Tornado, wind, or flood damaged livestock structures
Having a tornado, straight line winds, or flood occur at your animal production site can be a very traumatic experience, especially if you live at the site and there were both property and livestock losses. After the initial shock, livestock and poultry producers are now facing major decisions concerning those partially—or totally—destroyed buildings. Instead of quickly fixing up the damaged facility or rebuilding a new unit on the same site, stop for a while and ask yourself several questions:
- Do I (and others in the operation) want to continue raising livestock on this farmstead?
- How much will it cost to repair the damage to the existing building?
- If building new, should the unit be located where the old barn stood?
- What about manure handling? Is there room to construct a larger barn? Is this farmstead too small for any more buildings?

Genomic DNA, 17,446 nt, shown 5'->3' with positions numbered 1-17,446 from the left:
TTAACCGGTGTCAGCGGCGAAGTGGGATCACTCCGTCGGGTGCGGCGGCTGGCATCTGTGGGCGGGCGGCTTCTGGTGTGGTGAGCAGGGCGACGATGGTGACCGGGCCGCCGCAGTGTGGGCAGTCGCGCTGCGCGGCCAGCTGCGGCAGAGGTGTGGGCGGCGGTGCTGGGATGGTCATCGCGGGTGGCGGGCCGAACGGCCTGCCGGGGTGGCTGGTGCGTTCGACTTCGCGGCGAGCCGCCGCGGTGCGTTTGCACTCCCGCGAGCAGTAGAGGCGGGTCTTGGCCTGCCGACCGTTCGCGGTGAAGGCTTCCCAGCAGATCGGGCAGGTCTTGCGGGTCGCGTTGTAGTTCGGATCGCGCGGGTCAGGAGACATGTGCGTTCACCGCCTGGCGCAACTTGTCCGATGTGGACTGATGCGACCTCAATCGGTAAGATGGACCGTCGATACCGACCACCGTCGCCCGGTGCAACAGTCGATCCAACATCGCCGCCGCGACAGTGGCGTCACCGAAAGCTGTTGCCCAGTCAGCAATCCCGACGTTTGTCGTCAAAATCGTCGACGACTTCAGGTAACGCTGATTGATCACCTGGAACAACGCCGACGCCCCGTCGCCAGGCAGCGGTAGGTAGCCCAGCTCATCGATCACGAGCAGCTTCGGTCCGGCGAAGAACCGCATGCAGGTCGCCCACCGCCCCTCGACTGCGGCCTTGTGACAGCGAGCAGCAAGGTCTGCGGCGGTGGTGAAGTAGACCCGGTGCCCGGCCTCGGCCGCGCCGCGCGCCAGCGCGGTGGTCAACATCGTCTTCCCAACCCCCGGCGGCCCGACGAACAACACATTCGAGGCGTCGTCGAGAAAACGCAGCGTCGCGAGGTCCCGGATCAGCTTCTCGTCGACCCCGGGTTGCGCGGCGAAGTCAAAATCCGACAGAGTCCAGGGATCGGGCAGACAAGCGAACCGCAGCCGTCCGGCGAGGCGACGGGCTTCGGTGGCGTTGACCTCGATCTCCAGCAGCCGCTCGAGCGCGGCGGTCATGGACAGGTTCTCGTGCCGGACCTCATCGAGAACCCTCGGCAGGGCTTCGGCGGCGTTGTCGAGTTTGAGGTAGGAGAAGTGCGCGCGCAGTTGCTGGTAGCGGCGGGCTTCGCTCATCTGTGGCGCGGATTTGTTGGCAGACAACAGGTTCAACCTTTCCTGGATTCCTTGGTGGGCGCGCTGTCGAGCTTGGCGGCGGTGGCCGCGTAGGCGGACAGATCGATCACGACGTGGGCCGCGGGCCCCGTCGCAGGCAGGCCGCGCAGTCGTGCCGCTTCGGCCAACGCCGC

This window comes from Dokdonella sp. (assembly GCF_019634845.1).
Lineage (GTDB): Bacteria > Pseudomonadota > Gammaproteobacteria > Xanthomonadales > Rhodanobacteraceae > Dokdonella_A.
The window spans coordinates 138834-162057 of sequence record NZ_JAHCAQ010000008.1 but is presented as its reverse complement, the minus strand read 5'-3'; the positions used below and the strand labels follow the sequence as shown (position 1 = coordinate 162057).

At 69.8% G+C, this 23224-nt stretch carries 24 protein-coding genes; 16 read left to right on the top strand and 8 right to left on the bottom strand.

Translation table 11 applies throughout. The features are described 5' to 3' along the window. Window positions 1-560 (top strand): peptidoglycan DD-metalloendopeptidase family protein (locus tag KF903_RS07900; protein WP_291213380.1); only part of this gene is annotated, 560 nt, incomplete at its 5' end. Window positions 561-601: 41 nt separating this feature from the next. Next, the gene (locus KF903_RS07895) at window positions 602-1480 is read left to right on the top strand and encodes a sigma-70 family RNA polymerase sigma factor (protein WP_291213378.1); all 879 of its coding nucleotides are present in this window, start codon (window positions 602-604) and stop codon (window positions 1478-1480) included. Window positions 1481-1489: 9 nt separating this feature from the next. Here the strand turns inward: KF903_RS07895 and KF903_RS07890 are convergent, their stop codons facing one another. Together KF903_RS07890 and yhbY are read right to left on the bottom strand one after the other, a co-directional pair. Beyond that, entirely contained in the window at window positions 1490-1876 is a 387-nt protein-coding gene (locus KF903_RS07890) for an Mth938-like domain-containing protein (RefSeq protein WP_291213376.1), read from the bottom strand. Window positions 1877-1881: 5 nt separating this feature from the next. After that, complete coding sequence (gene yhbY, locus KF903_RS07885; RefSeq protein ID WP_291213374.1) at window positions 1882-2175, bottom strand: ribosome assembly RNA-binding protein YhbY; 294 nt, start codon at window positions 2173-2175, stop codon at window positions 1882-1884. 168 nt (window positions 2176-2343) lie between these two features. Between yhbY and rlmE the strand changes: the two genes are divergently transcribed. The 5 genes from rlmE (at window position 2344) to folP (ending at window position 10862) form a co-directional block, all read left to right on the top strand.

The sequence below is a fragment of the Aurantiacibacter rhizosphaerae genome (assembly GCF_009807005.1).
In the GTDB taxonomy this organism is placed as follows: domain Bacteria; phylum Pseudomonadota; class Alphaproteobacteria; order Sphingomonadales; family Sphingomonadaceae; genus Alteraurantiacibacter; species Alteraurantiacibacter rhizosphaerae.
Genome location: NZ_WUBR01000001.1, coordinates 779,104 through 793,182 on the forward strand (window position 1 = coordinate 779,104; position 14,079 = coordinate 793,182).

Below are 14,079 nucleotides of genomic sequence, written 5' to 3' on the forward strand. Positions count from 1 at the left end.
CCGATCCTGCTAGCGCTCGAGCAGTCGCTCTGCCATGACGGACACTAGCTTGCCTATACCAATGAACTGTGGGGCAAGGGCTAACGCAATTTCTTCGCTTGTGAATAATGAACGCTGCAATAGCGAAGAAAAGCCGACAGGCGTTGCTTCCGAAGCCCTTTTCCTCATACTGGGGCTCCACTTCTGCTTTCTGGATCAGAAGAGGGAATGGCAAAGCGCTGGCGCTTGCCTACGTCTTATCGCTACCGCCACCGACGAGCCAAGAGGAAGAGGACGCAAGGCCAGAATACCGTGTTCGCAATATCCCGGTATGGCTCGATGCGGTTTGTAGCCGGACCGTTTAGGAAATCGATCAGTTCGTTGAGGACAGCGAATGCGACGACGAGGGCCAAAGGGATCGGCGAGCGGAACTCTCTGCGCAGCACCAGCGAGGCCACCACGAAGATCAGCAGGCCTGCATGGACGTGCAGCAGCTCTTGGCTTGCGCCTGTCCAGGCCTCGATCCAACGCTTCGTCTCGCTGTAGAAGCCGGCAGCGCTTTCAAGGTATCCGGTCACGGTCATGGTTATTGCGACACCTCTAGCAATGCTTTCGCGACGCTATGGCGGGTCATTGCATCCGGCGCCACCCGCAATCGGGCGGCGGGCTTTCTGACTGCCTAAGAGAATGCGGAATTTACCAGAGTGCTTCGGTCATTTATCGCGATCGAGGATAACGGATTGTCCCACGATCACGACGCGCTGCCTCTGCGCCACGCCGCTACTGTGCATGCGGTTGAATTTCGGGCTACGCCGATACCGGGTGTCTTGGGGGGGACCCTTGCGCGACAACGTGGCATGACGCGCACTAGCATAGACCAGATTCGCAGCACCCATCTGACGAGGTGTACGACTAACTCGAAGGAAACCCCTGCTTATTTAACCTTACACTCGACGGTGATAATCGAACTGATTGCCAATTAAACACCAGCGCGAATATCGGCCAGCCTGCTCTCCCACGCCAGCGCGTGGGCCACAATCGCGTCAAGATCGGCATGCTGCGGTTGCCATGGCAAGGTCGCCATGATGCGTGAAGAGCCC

All of these questions and more have probably crossed your mind if you are an unlucky person who had storm or flood damage. Although the storm/flood was tragic, try to look at it as an opportunity to improve your facilities. This may be a way to streamline a pig flow problem, consolidate your manure handling, expand a dairy operation, or relocate a facility to a more desirable site.
Answers to many of these questions are difficult but need to be made with as much information as possible during the time period you set. Decisions about staying in the livestock business may be the easiest to make. Deciding to build new or fix the old unit should be made after getting some solid bids on renovating costs. It is probably better to start from scratch if the cost of repair is more than 2/3 of the cost of a new barn. The other questions fall under general farmstead planning and design concepts for facilities. A good source for this type of information is the MidWest Plan Service (MWPS). Obtain a catalog of MWPS publications.Unfortunately, most of the information you need at this critical time is going to be specific to your situation. The general guidelines that are outlined in publications (MWPS and others) are only that: guidelines. Don’t be afraid to seek outside opinions plus consultants’ input. A $500 to $1,000 investment for planning services could, and probably will, save you thousands of dollars if the building “system” is not put together properly.